A party can be listed for one or several violations, including rape, killing and maiming, and recruiting children as soldiers. The list is one of the UN’s most effective tools for the protection of children in armed conflict, because it involves a consequence that perpetrators dread and seek to avoid: their public naming and shaming before the whole world.
The “list of shame” is a powerful mechanism, but its survival depends on its integrity. The decision whether to name and shame offenders must therefore be made on the merits, without fear or favour, and without making exceptions for the rich and influential. The decision about listing should be driven by the best interests of children themselves, in a process that draws on the best evidence available.
And that brings us to the Saudi and Emirati-led coalition and its actions in Yemen. Its brazen and callous attacks over the last four years have resulted in the killing and maiming of large numbers of children and the destruction of hundreds of schools and dozens of hospitals in Yemen. Yet, since the war began in 2015, the coalition has successfully exerted political and financial pressure on the UN to escape being listed altogether, or to arrange an accommodation that would soften the blow.
In 2016, the international community was shocked when former Secretary-General Ban Ki-moon put the coalition on the list and then quickly removed it after Saudi Arabia threatened to drastically cut funding to UN agencies. Hoping to avoid a similar incident in 2017, his successor Guterres effectively created a new intermediate category to accommodate the coalition.
He split the list into two sections, one for “parties that have put in place measures during the reporting period aimed at improving the protection of children” and placed the coalition in this category, and the other for “parties that have not put in measures”. For the past two years, this device has allowed him to “list” the coalition but without fully holding it accountable.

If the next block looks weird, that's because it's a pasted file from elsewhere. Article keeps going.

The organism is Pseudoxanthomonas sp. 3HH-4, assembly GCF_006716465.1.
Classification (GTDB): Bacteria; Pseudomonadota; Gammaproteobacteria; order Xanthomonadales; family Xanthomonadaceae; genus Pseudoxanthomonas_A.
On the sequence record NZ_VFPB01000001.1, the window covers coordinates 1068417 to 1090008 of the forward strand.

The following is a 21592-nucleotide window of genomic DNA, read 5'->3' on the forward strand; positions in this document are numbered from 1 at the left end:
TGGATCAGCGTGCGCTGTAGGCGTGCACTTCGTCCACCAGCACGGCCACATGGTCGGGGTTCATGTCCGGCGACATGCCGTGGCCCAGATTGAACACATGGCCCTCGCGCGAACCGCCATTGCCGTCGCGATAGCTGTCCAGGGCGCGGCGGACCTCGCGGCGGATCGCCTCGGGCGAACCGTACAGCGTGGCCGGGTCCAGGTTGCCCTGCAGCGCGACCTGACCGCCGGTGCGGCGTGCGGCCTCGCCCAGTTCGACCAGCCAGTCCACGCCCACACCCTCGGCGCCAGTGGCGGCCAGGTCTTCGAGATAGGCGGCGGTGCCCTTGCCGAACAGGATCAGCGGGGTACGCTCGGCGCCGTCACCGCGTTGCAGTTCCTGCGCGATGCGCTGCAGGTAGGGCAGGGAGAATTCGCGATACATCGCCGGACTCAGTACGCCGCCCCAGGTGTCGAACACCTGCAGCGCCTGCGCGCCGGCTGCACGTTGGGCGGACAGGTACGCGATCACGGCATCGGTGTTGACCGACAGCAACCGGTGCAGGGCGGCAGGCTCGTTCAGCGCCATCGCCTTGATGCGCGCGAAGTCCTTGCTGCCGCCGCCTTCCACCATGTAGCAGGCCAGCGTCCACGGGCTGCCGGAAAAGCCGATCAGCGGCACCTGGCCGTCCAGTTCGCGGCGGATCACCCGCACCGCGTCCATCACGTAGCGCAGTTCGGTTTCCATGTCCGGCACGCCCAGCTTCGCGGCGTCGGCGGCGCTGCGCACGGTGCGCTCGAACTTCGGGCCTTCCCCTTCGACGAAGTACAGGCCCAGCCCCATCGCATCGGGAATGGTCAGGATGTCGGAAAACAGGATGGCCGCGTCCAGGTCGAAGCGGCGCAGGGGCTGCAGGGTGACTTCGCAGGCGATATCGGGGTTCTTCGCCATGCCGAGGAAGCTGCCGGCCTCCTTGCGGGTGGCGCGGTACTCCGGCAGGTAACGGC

But it didn’t stop there. In 2018, Guterres decided to take the coalition off the list for attacks on schools and hospitals, listing them only for killing and maiming of children. This was despite the fact that his own report found the coalition responsible for 19 of 20 attacks on schools and five attacks on hospitals carried out during the previous year.
And where is the evidence that the coalition has put in place “measures…aimed at improving the protection of children”? All the available evidence shows that the coalition’s attacks against children have continued unabated. For example, in its 2018 annual report, the UN attributed to the coalition in 2017 the killing of 370 children, 67 percent of the total verified, and the injury of 300 children, nearly 40 percent of the total verified.
The record was worse in 2018. Hundreds of children were killed and maimed by the coalition and there were 26 coalition attacks on schools and students and multiple attacks on hospitals, according to reports from the UN, international NGOs and media.
One of the most egregious attacks took place on August 9, 2018, when a coalition airstrike hit a school bus in the middle of a busy market, killing 29 children and wounding 19.
Just recently, on May 24, 2019, a coalition air strike killed seven children in the besieged city of Taiz. This occurred even after the coalition had earlier this year signed a “memorandum of understanding” with the UN Special Representative on Children and Armed Conflict to supposedly strengthen the protection of children in Yemen.
Tragically, the Houthi armed group and other parties to the conflict in Yemen have also killed and maimed children, attacked schools and hospitals, and recruited and deployed children as combatants. The UN secretary-general has rightly included them on his “list of shame” for these violations each year without pause or accommodation.
Why then the special treatment for the coalition? How can the UN justify this two-tiered approach, especially when it comes to the protection of the most vulnerable?
Guterres should end the practice of arbitrarily splitting the list, or at least end the fiction that the coalition deserves credit for protecting children, when the facts say otherwise. The coalition’s wanton and continuous attacks on civilians, especially children, and its continued attacks on schools and hospitals, are appalling. They deserve the full weight of the “list of shame”.
Letting the coalition off the hook undermines the UN’s commitment to protecting children in armed conflict. It is for their sake, and to preserve the tools available for their protection, that the coalition must now be held to account.
The views expressed in this article are the author’s own and do not necessarily reflect Al Jazeera’s editorial stance.